Mexico

Casa aDios: photos

In Coach Berry's "spare" time I do basketball Training's and Community Service in this wonderful fishing village. When I first started going there 25 years ago, there was only 1 phone in town. Even today there is no postal service, banks, gas stations etc. Awesome people...a little peace of heaven!

San Pancho, Mexico
(San Francisco)
Locals call it San Pancho. Prior to the early 70's it was a drowsy fishing village with a handful of palapa-style houses on the beach and no electricity or running water. Then former president (1970-1976) Luis Escheverria took a proprietary interest in the town, building schools and the only hospital between Vallarta and Tepic - 90 miles away. It's said he had hoped to end up with a prestigious United Nations post by creating a self sufficient town that would be a model for Third World Development. Instead, Escheverria fled Mexico in the 70's and his family's estate here fell to ruin. But the schools and hospital remain a central focus of village life and a testimony to his vision.


San Pancho is easy to reach within an hour's drive North of Puerto Vallarta on the paved and well marked Highway 200, life carries on pretty much as it always has in the pretty pueblos along the way to San Francisco. Offering colorful culture - and miles of uncrowded beaches to explore - the sweeping changes of the 20th Century seem to have by-passed these coastal Mexican towns, their pace what you'd expect south of the border. Remarkable considering their breathtaking topography and proximity to bustling P.V.! Even time's laid back; once you cross the bridge spanning the Ameca River just north of the airport you're in the Central Time zone...2 hours difference from Seattle.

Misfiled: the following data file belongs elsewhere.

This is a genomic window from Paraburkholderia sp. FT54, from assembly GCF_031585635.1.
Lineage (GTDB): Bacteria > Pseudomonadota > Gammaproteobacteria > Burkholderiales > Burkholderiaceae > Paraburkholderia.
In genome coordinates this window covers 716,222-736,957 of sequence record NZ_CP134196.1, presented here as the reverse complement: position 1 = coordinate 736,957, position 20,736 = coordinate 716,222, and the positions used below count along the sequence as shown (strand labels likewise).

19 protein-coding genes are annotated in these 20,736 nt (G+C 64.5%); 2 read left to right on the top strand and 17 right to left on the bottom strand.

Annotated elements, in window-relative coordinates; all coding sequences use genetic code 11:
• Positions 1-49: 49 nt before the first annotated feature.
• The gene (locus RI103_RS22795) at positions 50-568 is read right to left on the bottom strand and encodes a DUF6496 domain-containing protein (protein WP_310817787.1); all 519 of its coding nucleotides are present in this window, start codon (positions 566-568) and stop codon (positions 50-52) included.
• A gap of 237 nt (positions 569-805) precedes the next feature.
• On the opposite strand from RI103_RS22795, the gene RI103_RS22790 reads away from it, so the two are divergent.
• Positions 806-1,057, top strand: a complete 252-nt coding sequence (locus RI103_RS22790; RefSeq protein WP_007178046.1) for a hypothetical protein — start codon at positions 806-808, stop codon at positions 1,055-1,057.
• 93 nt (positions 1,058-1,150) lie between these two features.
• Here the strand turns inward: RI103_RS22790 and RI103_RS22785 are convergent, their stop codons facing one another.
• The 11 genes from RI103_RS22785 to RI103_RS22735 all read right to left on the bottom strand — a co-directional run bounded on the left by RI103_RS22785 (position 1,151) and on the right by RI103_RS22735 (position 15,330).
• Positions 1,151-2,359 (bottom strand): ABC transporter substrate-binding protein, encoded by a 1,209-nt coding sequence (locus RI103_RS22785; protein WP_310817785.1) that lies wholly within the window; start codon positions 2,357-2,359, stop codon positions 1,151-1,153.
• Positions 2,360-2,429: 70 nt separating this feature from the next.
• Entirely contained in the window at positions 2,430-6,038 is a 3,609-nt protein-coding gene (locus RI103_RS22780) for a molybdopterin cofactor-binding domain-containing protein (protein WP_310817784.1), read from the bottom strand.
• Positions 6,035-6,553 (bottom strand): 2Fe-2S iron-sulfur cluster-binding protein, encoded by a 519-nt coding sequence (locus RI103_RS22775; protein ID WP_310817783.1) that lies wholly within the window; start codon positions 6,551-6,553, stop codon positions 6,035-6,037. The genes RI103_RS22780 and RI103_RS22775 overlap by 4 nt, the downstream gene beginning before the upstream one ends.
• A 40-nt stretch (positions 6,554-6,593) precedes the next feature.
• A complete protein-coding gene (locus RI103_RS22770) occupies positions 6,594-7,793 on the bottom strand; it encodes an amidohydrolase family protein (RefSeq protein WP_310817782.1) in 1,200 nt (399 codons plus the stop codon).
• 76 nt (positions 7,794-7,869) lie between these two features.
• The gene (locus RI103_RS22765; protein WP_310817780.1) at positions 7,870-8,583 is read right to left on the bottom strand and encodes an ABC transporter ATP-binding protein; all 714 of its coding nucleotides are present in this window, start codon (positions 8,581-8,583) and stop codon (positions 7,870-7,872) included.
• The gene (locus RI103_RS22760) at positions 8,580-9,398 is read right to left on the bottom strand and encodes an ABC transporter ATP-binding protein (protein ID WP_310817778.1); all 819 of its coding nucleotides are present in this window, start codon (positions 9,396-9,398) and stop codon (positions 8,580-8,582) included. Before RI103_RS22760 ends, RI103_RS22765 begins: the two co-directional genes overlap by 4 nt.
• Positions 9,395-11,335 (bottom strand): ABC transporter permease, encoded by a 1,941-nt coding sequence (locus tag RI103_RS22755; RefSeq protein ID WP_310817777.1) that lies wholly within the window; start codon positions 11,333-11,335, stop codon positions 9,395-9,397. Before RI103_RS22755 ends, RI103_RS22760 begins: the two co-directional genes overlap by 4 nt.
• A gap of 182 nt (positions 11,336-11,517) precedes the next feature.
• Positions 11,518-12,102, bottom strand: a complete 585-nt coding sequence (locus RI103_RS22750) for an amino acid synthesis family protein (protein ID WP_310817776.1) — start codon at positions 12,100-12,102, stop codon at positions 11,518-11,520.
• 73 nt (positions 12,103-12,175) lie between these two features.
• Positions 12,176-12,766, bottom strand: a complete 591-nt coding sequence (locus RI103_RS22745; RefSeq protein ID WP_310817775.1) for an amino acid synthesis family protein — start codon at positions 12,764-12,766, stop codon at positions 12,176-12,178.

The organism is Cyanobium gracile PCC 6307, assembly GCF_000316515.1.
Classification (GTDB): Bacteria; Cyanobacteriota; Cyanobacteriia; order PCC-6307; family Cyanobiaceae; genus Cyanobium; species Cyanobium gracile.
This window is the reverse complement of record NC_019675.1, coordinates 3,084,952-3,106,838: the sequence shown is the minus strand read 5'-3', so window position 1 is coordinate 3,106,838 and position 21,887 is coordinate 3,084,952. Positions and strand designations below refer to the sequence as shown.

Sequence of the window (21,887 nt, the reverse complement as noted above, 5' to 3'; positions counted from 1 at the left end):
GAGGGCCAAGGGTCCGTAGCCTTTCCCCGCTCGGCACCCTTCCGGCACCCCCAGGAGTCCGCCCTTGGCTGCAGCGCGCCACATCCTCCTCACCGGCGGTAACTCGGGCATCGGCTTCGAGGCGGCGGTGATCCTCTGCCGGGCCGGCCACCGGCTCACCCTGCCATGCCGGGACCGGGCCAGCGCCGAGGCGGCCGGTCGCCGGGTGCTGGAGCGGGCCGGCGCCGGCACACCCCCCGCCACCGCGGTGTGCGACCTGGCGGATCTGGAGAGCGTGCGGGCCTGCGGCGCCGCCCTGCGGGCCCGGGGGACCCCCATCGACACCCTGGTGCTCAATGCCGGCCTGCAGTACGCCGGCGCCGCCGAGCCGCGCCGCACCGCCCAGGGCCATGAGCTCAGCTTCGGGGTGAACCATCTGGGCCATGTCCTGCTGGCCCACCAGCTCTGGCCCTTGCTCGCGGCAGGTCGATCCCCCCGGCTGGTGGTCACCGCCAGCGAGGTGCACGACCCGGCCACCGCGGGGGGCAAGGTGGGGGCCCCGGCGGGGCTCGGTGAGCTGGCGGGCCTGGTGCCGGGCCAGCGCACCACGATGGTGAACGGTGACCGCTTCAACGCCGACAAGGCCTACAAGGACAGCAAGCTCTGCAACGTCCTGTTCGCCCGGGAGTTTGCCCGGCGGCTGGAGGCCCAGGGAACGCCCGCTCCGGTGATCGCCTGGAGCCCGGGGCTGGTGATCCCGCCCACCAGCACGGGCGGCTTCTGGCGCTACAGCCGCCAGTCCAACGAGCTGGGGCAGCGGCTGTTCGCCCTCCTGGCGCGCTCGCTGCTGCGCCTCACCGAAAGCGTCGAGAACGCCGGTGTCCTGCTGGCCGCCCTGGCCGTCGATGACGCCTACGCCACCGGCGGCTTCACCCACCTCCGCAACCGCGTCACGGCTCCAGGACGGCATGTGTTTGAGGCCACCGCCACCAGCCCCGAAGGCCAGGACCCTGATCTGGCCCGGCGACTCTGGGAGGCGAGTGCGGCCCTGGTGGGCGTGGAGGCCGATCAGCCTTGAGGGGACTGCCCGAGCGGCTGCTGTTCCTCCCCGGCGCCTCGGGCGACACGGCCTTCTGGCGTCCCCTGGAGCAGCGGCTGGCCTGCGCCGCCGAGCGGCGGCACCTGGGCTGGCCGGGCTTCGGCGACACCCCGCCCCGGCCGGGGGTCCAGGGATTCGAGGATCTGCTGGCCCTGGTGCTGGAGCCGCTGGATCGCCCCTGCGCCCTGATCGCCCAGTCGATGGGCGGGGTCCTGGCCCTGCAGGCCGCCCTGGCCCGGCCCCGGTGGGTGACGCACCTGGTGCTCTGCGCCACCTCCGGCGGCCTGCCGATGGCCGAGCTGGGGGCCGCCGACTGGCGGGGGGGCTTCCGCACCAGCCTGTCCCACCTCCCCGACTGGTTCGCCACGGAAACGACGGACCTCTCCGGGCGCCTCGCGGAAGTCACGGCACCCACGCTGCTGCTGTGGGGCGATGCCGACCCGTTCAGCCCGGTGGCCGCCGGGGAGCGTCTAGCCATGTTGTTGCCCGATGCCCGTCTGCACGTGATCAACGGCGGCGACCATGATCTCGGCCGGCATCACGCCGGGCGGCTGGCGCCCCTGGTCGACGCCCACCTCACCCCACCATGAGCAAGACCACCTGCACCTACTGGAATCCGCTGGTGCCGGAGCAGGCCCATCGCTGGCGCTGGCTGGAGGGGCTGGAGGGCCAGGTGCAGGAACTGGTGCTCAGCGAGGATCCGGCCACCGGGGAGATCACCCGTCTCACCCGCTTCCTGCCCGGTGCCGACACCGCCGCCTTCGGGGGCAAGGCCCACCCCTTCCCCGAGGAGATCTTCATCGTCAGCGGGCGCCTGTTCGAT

Surfers are attracted by some of the best waves in the area, the coastline picking up swells from the southwest to the northwest. According to the Guinness Book of World Records, the world's longest rideable wave is just an hour and a half north at Matachen Bay. When a southern swell arrives, this spot goes off with an overhead wave that breaks for up to one and a half miles. Even when the swell is smaller, the bay offers three different point beaks with excellent shape.

Other activies include swimming, bird watching, kayaking, bike riding, walks on the beach, walks in the jungle, snorkling, scuba diving, shopping, eating at fabulous restaurants, sunbathing etc.